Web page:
Wikimedia Foundation Board of Trustees/Call for feedback: Community Board seats/Ranked voting system

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Complete the move to a single transferable vote system, already used previously to appoint affiliate-selected seats, which is designed to best capture voters’ preferences.

Prior contributor elections have used a voting system based on three options: Support / Neutral / Oppose. When multiple candidates are elected, this system tends to favor the election top contributors popular among big communities. In comparison, candidates from smaller communities with general but more scattered support are in disadvantage.

Ranked voting systems are designed to better capture multiple levels of support among multiple candidates. The Single Transferable Vote counting method is designed to resemble proportional representation through multiple constituencies. This should make it a good fit for the Wikimedia Movement, composed by multiple communities with very diverse perspectives.

Since a 2014 resolution, the Affiliate-Selected Board Seats process uses the Single Transferable Vote system with Droop quota to decide which candidates receive most support from Wikimedia affiliates.

Summary of ongoing feedback[edit]

The facilitation team keeps this section in sync with the main report.

Across multiple conversations there has been clear interest and curiosity in trying a ranked voting system to help increase the diversity of winning candidates. The majority of participants were not familiar with specific ranked voting systems or didn’t have a strong opinion for a specific method. There was a short discussion on Meta-Wiki about Single Transferable Vote or a Condorcet method. There were concerns about a new voting system being confusing, dissuading people from voting or making them vote wrongly by mistake. Some participants mentioned that the current Support / Neutral / Oppose system gives too much weight to Oppose votes. A few participants said that for them the possibility to oppose certain candidates was important.

Positives

  • There is overall interest in improving the current system based on Support / Neutral / Oppose votes by using a ranked voting system instead. Reasons expressed by multiple people in multiple conversations:
  • The current system doesn’t support the goal of diversity because it gives too much weight to “Oppose” votes.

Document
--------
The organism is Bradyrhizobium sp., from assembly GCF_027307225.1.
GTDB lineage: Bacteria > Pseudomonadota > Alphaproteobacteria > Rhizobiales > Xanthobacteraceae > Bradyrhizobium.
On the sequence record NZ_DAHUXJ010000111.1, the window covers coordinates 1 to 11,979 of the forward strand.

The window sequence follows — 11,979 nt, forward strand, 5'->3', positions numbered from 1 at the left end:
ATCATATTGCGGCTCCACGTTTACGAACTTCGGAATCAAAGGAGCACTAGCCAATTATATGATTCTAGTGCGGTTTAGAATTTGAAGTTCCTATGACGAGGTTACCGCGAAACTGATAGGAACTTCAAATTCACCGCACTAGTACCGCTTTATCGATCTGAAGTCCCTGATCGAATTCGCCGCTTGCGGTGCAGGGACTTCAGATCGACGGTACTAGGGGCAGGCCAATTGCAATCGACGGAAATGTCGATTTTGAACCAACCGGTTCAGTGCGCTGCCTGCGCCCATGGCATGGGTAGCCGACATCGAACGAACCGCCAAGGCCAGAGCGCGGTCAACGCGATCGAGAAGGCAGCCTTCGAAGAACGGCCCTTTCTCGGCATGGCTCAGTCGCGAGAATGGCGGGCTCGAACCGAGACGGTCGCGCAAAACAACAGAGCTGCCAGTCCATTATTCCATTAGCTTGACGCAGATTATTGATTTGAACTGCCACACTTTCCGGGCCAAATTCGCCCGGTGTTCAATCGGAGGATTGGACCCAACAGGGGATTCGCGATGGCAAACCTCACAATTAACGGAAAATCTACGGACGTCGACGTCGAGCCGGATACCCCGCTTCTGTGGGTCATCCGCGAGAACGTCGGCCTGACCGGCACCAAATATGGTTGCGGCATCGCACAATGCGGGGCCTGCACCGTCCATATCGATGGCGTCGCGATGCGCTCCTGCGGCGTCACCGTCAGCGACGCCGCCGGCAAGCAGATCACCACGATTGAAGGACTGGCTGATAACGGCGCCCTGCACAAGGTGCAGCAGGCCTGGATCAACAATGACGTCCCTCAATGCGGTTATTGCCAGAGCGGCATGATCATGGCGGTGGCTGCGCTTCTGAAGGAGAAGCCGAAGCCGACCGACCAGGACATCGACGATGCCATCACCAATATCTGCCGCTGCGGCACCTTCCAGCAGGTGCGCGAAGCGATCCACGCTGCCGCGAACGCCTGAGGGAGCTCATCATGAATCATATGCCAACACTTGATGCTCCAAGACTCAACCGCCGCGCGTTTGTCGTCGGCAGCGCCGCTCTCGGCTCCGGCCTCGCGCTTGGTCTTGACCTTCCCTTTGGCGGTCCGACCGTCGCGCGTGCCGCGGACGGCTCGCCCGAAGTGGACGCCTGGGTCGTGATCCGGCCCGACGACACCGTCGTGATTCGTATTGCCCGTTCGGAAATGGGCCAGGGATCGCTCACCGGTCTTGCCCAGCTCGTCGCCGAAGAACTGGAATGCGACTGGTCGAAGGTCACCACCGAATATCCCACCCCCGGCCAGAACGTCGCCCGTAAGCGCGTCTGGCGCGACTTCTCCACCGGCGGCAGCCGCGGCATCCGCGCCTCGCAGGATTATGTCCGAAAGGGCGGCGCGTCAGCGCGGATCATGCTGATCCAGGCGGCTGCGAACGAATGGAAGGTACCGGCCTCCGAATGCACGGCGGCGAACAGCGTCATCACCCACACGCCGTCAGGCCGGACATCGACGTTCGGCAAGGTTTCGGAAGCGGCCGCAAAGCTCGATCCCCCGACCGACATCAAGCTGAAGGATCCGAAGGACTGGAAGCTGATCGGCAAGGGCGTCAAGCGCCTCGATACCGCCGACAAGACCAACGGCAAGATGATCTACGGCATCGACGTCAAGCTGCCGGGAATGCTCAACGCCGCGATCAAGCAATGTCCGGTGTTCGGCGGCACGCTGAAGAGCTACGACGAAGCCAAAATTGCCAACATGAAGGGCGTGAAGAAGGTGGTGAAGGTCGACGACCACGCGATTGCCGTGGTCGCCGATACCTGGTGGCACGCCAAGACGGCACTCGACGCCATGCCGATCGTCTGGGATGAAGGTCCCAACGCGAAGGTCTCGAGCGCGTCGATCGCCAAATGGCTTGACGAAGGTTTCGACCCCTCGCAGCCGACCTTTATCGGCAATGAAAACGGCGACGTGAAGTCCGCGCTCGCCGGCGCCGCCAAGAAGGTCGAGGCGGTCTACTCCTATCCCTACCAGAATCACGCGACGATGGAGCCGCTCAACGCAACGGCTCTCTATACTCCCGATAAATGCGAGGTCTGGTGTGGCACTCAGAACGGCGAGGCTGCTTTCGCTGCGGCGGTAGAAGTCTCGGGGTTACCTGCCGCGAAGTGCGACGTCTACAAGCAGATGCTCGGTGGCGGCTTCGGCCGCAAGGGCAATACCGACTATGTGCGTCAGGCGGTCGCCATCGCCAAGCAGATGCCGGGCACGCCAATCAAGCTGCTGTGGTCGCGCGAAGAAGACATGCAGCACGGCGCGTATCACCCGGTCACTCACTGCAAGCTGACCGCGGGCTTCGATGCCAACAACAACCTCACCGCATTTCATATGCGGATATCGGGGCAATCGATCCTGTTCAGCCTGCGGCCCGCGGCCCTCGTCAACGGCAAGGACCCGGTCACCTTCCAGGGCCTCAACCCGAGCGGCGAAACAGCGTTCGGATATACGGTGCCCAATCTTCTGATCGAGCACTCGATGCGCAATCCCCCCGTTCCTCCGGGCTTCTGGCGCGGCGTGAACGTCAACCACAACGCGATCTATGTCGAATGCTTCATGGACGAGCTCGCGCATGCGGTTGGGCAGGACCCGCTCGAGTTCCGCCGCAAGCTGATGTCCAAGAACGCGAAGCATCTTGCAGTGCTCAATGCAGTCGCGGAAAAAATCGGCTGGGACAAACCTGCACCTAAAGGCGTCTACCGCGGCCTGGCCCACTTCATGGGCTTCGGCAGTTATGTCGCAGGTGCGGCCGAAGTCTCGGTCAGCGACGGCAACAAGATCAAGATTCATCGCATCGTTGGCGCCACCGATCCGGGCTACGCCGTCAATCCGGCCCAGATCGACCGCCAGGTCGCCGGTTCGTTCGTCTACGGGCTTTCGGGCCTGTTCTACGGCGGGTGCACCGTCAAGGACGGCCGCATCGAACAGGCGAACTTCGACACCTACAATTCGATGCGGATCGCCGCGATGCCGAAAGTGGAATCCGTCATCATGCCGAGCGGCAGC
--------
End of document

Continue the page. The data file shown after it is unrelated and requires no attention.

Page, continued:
• One former candidate said that in the 2017 election, about four Support votes were needed by candidates to overturn one Oppose vote.
  • Ranked systems can promote candidates with more general, “centered” support.
  • Ranked systems can improve the representation of the minorities of our movement.
  • Some participants showed appreciation of this method because it allows for a more nuanced vote and allows defining preferences in a better way.
  • One participant using the anonymous feedback form strongly advised to choose a ranked voting system due to its broad use in many organizations such as the OpenStreetMap Foundation.

Negatives

  • The 2019 ASBS facilitators and some other volunteers disagree with the idea of the Board deciding a voting system for community elections and say this decision belongs to the community, and ultimately the Elections Committee.
  • Some people from very different communities expressed a concern that a voting system perceived as more complex could reduce participation in elections. Some volunteers from emerging Wikimedia communities were concerned about this risk impacting their region specially.
  • One ASBS 2019 facilitator said that a ranked voting system has been used for affiliate seats, and the results might not differ very much.
  • A few participants said that they prefer to have a voting system where it is possible to oppose specific candidates, or even all of them.

Other considerations

  • There are different opinions about which specific system should be used. Some support Single Transferable Vote (used in the last ASBS votes), some support a Condorcet method like the Schulze method (used in one Board election).
  • One participant in a French-speaking discussion suggested Proportional approval voting and Asset voting as adequate systems for this case.
  • Both people familiar and not familiar with ranked voting systems agree on the importance of clear instructions and a good user interface to ensure that voters understand what they are voting for.
  • One person suggested consulting the article about Comparison of electoral systems on English Wikipedia.
  • A couple of volunteers consider that there is a risk of influence by the votes of the growing number of Foundation staff and contractors. They want to avoid a voting system that could give the Wikimedia Foundation workforce more influence in elections.